Moutarou ‘Daby’ Balde hails from the tropical southern Casamance region of Senegal although he is now based in the country’s capital, Dakar. Here he runs a club, Le Marigot, which takes its name from a river in his native city of Kolda. One of Balde’s purposes in opening the venue was to preserve the Fula traditions of the South. Fula—a name referring to both a language and a people—was also a point of reference for Malian ngoni master Bassekou Kouyate’s 2009 album, I Speak Fula, though Kouyate’s work and Balde’s represent quite distinct musical traditions and ambitions. Balde’s music is representative of the Casamance region as much as of any particular linguistic culture, a fact underlined by his performance of Mandinka pieces in addition to Fula. While the Mandinka people are widely spread across West Africa, those in Senegal have been particularly associated with the Casamance, home to numerous notable musicians.
Furthermore, there is a definite sense of the rural in much of Balde’s work, in contrast to, say, the urban rhythms of Senegal’s most famous delegate of the world music network, Youssou N’Dour. And while Balde’s arrangements are exploratory and varied—as evidenced on his wonderful debut album Introducing Daby Balde—there is far less of the cosmopolitan internationalism found in the mbalax hybrids of N’Dour and Cheikh Lô, Orchestre Baobab’s mixture of rock and Afro-Cuban styles, or Baaba Maal’s genre-busting fusions. Indeed, it is tempting to find in Balde’s naming of a club—and now an album—after the Marigot River not only a nostalgic gesture towards a childhood environment, but also a metaphor for the flowing, subtle, hypnotic, and only occasionally cascading sounds performed by Balde and his fellow musicians.
Le Marigot Club Dakar actually kicks off with a piece sung in Wolof, the language of the major cultural group in Senegal. “Yaye Boye” is sung as a plea from a child to a grandparent following the loss of the mother during childbirth. It’s a rather muted affair, not really helped by the saxophone that meanders between the lines without ever really going anywhere. The Mandinka song “Lalé Kouma”, about the perils of unauthorized emigration from Africa to Europe, is a musically more exciting introduction to the album’s soundworld, combining intricate rhythms, masterfully deployed strings, and dynamic call-and-response vocals to mesmerizing effect. “Kélé Rewbéh” ushers in a trio of Fula songs. Again, the saxophone is utilized in a rather bland manner, as is the guitar which adds slickness but no real excitement; both are counteracted, however, to a large extent by the vocals and percussion, which remain strong throughout the album.
Balde has a keening voice that delivers emotion in a clipped but effective manner, at times not unlike the edgy tones of Baaba Maal or Cheikh Lô, though generally mellower than those singers. The best songs on the album make the most of these strengths. “Nalankobéh” contains a beautiful relationship between Balde’s vocals, those of his backing singers, and the string and percussion instruments. There’s a fascinating rhythm to “Lambé Leydi” that gives the piece a hypnotic flow. “Simbanam”, a cry of protest against those marginalized by society for their lifestyle or beliefs, has a wonderfully yearning Balde vocal answered sublimely by the backing singers. “Thionnimani”, another strong Fula piece, deals with the increasingly news-making practices of witch doctors and diviners. “Egguéh Soumbinam” has a gorgeous surge to it and a magnetic guitar line. These tracks should have broad appeal, though it is arguable whether this music will have quite the international approval given to the more easily distinguishable artists mentioned above, or even that given to Balde’s well-received debut.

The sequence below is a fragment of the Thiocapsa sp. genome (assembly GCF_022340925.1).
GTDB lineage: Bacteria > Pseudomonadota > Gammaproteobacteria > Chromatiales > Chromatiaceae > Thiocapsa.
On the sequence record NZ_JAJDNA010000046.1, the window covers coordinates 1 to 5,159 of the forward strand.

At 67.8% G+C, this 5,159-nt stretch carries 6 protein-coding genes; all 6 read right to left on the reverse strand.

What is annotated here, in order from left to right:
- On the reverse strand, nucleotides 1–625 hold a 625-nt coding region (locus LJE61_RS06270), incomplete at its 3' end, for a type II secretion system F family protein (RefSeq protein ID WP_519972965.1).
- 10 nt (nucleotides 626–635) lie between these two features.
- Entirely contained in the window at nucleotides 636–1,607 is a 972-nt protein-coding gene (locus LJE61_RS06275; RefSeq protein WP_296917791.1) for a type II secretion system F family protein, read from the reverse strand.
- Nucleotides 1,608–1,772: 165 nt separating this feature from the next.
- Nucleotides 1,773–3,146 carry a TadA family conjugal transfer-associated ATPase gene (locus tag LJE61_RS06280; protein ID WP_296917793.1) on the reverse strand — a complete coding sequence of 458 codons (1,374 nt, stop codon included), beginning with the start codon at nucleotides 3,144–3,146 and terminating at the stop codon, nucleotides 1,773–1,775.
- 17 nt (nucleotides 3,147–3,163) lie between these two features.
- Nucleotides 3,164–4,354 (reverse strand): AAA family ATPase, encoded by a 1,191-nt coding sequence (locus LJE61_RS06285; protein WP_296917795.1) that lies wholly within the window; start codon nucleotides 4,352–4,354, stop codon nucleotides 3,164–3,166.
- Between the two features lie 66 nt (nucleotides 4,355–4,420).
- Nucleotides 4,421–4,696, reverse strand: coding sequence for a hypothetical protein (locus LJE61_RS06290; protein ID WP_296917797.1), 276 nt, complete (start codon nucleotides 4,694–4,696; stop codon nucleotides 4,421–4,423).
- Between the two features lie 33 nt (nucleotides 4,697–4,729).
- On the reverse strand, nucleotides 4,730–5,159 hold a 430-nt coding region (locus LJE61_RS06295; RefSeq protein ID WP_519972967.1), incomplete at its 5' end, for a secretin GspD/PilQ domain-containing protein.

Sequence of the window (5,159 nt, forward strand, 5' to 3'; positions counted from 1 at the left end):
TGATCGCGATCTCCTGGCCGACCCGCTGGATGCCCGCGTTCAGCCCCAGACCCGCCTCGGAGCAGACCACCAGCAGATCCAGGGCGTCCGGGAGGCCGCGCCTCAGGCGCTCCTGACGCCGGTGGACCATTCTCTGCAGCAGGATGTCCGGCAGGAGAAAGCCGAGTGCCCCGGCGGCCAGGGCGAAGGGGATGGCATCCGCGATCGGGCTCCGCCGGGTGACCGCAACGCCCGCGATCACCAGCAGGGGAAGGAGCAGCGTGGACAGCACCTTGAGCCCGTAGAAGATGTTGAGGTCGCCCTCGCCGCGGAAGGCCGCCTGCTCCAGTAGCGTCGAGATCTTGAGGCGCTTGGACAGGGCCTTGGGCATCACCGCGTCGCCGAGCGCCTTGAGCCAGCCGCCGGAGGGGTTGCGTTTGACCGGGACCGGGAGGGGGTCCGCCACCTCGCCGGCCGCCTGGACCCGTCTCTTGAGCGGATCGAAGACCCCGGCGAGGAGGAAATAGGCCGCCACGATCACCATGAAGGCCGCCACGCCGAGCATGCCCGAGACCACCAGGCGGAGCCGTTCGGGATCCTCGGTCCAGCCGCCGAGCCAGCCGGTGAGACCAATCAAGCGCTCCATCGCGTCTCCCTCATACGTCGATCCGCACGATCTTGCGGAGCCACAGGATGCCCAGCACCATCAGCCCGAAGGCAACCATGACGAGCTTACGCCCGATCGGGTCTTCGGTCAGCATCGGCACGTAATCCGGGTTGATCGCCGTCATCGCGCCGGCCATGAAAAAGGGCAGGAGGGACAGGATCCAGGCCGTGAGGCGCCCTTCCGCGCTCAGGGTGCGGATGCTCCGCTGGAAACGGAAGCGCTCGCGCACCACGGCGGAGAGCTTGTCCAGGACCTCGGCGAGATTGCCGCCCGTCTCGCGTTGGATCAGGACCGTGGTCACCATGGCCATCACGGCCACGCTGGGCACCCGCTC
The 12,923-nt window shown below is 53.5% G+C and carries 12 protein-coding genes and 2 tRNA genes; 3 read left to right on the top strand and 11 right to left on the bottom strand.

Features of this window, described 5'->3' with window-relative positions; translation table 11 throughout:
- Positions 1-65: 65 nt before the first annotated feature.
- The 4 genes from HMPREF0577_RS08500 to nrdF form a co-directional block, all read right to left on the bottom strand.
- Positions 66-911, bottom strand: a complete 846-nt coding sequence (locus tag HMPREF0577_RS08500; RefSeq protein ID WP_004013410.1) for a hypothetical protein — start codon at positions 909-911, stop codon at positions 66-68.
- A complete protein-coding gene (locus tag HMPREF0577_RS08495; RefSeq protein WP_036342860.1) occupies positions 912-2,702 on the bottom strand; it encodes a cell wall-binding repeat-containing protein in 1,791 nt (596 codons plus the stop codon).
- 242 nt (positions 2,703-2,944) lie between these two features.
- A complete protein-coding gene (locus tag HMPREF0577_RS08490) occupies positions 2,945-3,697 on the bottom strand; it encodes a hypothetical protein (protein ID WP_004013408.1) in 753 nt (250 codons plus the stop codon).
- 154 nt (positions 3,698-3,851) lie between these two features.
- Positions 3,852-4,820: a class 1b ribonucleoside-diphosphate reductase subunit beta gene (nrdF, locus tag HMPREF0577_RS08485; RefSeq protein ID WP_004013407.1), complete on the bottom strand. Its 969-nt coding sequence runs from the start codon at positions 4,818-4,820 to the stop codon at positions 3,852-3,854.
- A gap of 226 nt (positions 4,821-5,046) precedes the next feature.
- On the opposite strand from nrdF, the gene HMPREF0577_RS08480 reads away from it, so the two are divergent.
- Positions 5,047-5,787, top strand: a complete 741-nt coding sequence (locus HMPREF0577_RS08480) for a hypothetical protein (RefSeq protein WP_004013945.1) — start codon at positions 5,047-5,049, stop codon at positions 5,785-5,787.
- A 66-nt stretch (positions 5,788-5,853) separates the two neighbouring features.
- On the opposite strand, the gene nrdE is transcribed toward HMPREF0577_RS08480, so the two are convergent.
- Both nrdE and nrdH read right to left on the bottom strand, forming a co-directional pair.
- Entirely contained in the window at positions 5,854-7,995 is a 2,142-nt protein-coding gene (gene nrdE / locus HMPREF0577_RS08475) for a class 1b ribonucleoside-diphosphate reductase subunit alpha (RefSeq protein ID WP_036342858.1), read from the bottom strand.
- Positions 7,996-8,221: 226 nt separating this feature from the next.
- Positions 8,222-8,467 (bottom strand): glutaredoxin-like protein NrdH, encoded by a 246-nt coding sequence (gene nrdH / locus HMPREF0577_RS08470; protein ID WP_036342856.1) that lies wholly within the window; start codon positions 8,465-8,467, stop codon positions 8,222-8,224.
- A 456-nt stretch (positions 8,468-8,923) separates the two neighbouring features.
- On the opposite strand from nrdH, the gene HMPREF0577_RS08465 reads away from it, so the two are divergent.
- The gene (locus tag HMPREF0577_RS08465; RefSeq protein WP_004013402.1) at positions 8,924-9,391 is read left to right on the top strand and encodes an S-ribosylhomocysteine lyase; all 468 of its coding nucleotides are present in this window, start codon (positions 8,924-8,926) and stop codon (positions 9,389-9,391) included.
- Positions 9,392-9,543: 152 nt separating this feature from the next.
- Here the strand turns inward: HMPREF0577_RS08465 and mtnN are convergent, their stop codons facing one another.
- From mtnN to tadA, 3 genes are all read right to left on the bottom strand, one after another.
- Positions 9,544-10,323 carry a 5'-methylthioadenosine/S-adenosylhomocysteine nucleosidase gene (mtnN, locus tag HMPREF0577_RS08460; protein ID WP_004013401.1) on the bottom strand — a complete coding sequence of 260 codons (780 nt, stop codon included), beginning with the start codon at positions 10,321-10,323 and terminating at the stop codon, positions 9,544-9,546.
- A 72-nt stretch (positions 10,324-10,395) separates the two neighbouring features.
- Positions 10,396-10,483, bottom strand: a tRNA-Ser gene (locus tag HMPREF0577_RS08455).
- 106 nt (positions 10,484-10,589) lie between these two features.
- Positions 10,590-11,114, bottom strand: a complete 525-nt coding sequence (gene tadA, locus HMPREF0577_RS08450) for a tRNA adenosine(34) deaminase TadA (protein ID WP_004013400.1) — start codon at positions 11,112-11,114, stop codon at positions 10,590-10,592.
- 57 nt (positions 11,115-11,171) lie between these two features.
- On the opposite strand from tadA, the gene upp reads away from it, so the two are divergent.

This matter is not helped by the blander material on the album, such as the aforementioned opening track or “N’Diaye Yo N’Diaye”, which either despite or because of its comforting bed of electric bass and occasional mercury-stringed brilliance, does not attain the heights of the kind of material presented on Balde’s debut. The French song “Aimé” is similarly bland, though it does contain lovely moments at the higher registers in the solo female vocal and the keening violin line that appears occasionally.
While the Fula material tends to steal the show on this album, one of the most moving pieces is the bilingual “Le Joola”, which takes as its subject the sinking of the Senegalese ferry of the same name off the coast of Gambia in 2002 with the loss of around 2000 people. The track, sung in Wolof and Joola, remembers the lost by presenting its cries of mourning in quite distinct voices which bring to mind the way the tragedy cut across Africa cultures such as the Joola, Fula, Manjak, Mandinka, and Wolof.
“Le Joola” perhaps best represents the simultaneous appeal and dilemma of Daby Balde\‘s music for an international audience not as well versed as it might be in musical styles or current affairs emanating from Africa. Balde clearly presents an inclusive internationalism that speaks internally to the varied cultures of West Africa, an area whose variety is invariably homogenized and simplified in its mediation by the world beyond its borders. We can learn a lot by studying the narratives and musical arrangements of musicians like Daby Balde, though many of their subtleties still lie beyond us. There is certainly a strong sense of locality to this music and it may well be that it is at its best when sampled locally (the album comes with a voucher for a free drink at Balde’s club; it will have expired by the time you read this, but should be thought of as a more general invite).
All in all, then, Balde’s album may be too local a pleasure for the tastes of many world music fans. But for those who found Baaba Maal’s Television a little too globetrottingly bewildering, this may be the ideal alternative.